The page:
The Commerce Department reported Monday that the current account trade deficit fell by 5.5 percent to $178.5 billion in the July-September quarter. That was a better-than-expected showing and the smallest current account imbalance since a $173.4 billion deficit in the third quarter of 2005.
The current account is the most comprehensive measure of trade because it includes not only trade in products and services but also investment flows between countries.
The current account deficit had set all-time highs for five consecutive years but has declined for two consecutive quarters, prompting economists to predict that this year will see the deficit finally start to decline.
The improvement reflects in part the decline of the dollar against many other major currencies. A weaker dollar makes U.S. products cheaper in foreign markets while making foreign goods more expensive for American consumers.
The deficit in goods shrank by 2.2 percent to $199.7 billion in the third quarter as record levels of export sales helped offset a rising foreign oil bill.
The surplus in services, items such as airline tickets and consulting fees, increased by 3 percent to $26.5 billion. The surplus in investment income flows surged by 61.5 percent to $20.5 billion. The only deterioration occurred in the category that includes foreign aid, which rose to $25.8 billion, up from $23.2 billion the previous quarter.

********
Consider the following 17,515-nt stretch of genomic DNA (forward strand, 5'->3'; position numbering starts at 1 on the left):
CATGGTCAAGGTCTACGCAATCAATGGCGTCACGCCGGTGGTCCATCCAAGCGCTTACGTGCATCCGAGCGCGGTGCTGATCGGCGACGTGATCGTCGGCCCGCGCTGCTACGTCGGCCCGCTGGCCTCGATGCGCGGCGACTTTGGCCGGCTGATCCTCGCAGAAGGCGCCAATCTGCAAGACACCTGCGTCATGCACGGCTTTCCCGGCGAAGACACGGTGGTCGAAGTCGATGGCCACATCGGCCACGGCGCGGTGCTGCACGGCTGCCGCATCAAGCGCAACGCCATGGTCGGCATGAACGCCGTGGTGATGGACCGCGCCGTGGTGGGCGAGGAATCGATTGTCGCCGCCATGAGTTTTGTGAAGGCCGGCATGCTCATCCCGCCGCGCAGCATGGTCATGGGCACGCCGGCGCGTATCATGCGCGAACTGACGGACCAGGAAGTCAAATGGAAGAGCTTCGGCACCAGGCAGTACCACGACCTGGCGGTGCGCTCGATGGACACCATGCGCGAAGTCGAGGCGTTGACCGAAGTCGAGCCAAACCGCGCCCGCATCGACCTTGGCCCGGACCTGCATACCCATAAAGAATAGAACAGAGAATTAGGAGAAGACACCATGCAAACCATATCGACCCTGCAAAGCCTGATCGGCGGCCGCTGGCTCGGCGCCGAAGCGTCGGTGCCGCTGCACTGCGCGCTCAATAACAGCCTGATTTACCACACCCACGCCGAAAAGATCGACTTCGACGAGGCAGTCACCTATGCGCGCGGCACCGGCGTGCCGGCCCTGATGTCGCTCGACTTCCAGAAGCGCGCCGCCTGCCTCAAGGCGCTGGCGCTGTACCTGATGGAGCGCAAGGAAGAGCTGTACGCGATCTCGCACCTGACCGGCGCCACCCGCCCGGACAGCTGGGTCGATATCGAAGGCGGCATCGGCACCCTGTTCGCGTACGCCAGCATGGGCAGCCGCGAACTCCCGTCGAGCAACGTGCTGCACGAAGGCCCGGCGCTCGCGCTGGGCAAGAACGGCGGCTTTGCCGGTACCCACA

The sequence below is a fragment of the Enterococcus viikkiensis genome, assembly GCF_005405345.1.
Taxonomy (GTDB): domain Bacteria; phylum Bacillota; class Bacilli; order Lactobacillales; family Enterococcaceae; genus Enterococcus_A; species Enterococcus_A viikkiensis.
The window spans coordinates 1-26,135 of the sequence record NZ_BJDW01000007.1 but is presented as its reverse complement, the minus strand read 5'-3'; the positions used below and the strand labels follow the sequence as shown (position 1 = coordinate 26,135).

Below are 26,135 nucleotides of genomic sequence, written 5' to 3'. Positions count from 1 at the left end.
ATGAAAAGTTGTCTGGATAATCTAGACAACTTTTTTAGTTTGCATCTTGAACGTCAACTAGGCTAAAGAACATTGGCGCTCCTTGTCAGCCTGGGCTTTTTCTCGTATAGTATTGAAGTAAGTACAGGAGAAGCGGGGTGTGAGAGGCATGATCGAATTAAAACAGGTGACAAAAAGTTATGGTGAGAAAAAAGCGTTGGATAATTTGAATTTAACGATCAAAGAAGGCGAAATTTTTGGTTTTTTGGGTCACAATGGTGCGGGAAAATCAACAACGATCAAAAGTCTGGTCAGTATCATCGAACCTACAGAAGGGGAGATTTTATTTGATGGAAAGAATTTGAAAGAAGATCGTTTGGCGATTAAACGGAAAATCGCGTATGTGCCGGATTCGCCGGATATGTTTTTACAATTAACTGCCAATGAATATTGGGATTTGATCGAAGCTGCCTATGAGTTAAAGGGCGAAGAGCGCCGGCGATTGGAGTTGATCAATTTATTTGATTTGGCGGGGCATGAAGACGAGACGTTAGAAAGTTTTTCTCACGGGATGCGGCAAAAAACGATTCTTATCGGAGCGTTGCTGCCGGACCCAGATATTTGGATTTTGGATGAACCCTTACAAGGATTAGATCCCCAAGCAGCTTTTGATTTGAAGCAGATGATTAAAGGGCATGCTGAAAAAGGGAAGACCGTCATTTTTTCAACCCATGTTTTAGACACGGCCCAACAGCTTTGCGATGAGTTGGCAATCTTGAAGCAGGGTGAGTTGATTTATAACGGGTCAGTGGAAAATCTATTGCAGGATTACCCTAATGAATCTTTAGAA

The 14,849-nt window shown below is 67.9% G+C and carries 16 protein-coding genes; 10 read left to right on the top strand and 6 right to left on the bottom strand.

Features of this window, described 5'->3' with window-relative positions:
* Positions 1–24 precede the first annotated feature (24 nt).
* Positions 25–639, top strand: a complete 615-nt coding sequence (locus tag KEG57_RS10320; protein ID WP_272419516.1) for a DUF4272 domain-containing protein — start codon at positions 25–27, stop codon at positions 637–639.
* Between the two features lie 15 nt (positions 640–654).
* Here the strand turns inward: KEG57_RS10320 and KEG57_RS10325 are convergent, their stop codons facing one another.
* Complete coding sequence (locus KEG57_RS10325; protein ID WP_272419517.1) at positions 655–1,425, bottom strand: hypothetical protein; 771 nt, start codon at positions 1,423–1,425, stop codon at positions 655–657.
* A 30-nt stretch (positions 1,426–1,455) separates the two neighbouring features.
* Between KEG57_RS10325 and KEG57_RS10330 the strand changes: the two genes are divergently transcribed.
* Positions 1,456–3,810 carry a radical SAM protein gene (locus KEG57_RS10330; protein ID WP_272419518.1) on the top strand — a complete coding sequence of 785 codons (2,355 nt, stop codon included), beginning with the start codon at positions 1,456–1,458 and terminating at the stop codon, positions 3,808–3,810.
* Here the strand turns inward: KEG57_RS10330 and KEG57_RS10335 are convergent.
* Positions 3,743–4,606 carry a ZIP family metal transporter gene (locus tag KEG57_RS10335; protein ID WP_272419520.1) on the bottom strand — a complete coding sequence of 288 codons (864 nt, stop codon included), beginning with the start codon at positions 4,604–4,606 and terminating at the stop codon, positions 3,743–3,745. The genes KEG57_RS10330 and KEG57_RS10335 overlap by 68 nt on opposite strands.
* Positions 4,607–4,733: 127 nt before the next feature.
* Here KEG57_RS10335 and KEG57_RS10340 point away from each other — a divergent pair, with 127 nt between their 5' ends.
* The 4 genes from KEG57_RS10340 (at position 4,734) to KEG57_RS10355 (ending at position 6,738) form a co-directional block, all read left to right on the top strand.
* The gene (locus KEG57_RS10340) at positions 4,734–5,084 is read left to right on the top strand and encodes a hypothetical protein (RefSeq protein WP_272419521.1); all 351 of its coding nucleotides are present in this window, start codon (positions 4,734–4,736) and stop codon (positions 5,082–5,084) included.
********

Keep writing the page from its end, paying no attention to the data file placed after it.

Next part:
The decline in the current account deficit left it a 5.1 percent of the country's total economic output, down from 5.5 percent from the second quarter. That was the lowest level in terms of GDP since the first quarter of 2004.
The government reported last week that the monthly deficit in just goods and services rose in October to $57.8 billion, reflecting record oil prices and a record deficit with China. While it was the highest monthly imbalance since July, economists are still looking for the deficit for the year to decline as American manufacturers see export gains from the weaker dollar and stronger growth overseas.
However, the U.S. trade deficit with China is running at a higher rate than a year ago, putting it on track to surpass last year's record and setting off a backlash in Congress, where many lawmakers are demanding that the United States impose economic sanctions on Chinese goods for what they see as unfair trade practices such as China's manipulation of its currency to gain trade advantages.
Treasury Secretary Henry Paulson led a delegation of Cabinet officials to China last week for a third round of high-level talks, but those discussions failed to achieve any breakthrough on the currency issue.